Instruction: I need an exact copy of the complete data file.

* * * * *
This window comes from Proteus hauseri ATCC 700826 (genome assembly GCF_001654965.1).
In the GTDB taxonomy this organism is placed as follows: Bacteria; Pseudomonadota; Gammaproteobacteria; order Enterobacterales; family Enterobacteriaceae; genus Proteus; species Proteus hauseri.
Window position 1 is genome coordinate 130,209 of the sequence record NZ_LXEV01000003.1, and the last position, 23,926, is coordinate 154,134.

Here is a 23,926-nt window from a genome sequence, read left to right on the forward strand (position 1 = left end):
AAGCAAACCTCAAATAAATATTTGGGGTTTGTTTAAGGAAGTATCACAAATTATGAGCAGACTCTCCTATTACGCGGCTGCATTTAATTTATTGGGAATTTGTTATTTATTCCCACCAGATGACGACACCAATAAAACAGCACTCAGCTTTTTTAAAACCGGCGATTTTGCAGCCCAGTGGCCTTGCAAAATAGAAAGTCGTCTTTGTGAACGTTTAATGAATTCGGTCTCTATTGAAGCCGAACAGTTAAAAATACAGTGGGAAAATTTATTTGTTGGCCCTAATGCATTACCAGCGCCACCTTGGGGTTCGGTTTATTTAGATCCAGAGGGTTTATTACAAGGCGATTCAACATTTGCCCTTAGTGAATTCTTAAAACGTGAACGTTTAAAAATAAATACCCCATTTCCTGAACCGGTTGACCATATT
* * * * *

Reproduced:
This window comes from Proteus hauseri ATCC 700826 (genome assembly GCF_001654965.1).
In the GTDB taxonomy this organism is placed as follows: Bacteria; Pseudomonadota; Gammaproteobacteria; order Enterobacterales; family Enterobacteriaceae; genus Proteus; species Proteus hauseri.
Window position 1 is genome coordinate 130,209 of the sequence record NZ_LXEV01000003.1, and the last position, 23,926, is coordinate 154,134.

Here is a 23,926-nt window from a genome sequence, read left to right on the forward strand (position 1 = left end):
AAGCAAACCTCAAATAAATATTTGGGGTTTGTTTAAGGAAGTATCACAAATTATGAGCAGACTCTCCTATTACGCGGCTGCATTTAATTTATTGGGAATTTGTTATTTATTCCCACCAGATGACGACACCAATAAAACAGCACTCAGCTTTTTTAAAACCGGCGATTTTGCAGCCCAGTGGCCTTGCAAAATAGAAAGTCGTCTTTGTGAACGTTTAATGAATTCGGTCTCTATTGAAGCCGAACAGTTAAAAATACAGTGGGAAAATTTATTTGTTGGCCCTAATGCATTACCAGCGCCACCTTGGGGTTCGGTTTATTTAGATCCAGAGGGTTTATTACAAGGCGATTCAACATTTGCCCTTAGTGAATTCTTAAAACGTGAACGTTTAAAAATAAATACCCCATTTCCTGAACCGGTTGACCATATT